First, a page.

In a rather sudden manner, Margaret is approached by a handsome stranger who sneakily asks her to meet him somewhere. Turns out this stranger, Jack (John Scanlon), is the brother of the unfortunate young woman who met an abrupt end at the beginning of the film. Basically, Jack spends the rest of the movie trying to solve the mystery of his sister's death with the help of Margaret, who may be next on the killer's "to do" list for whatever reason. Meanwhile, members of the aforementioned cult are slowly introduced. It's obvious that these cult members not only have delusions of punishing sinners and initiating a "war between good and evil", but that they're connected to the death of Jack's sister. The film makes no secrets about this as the cult is introduced pretty early in the film, but the identity of the masked person is never revealed, which is one of the few elements that propels the mystery angle. The masked killer could be someone close to either one of the two protagonists, and there's always a lingering threat in regards to Margaret's safety throughout the film.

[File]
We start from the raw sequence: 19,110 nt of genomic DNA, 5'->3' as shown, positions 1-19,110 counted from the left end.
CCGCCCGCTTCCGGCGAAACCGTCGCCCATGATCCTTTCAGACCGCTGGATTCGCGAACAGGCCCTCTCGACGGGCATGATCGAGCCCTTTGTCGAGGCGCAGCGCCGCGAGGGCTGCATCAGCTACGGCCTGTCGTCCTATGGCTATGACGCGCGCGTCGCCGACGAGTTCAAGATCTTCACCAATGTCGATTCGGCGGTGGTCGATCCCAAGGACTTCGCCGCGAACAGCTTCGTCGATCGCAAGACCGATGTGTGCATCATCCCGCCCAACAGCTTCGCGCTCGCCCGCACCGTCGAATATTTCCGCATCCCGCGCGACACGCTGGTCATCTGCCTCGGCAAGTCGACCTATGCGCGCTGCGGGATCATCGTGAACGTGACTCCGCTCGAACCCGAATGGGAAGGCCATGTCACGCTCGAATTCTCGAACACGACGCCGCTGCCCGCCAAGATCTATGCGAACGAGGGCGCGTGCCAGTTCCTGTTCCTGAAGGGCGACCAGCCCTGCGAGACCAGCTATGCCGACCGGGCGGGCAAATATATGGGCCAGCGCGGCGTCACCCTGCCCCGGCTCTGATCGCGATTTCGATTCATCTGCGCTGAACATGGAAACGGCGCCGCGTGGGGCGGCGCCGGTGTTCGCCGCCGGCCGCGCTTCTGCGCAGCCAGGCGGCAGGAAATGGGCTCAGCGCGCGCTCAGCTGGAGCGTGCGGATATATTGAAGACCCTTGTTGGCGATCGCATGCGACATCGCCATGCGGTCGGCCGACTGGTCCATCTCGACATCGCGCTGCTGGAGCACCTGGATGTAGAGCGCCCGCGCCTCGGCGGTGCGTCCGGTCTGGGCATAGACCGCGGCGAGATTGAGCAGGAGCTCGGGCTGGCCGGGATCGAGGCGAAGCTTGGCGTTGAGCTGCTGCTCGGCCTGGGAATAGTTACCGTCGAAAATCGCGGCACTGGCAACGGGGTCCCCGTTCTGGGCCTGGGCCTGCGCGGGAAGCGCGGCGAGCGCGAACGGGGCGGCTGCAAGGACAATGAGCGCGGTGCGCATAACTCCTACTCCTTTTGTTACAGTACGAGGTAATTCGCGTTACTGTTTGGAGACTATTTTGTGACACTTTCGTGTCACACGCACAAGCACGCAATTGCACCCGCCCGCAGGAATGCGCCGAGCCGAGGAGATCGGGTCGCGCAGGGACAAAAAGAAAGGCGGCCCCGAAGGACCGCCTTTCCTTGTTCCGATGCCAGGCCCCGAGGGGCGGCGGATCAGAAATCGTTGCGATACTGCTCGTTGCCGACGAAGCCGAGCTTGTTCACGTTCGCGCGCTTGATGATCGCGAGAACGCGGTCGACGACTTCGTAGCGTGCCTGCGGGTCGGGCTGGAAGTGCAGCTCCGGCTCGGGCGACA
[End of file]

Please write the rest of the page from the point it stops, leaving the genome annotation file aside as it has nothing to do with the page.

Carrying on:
THE GIRL IN ROOM 2A, for the most part, plays out like a Giallo, but only if the lead characters were chasing a killer that didn't exist. Obviously the killer in this film does exist, but this person operates completely outside the radar of the police with a team of people that go out of their way to make the deaths look like accidents. In a way, Jack and Margaret are chasing a ghost, which ties into the film's psychological element. As I already alluded to, the cult in the film have a religious slant, and there are moments where the cult seems to be a distorted reflection of the Catholic church; the religious commentary - if you can even call it that - is lazily explored, but there's more than enough for the viewer to chew on and get something out of it that goes deeper than the horror movie presented at face value.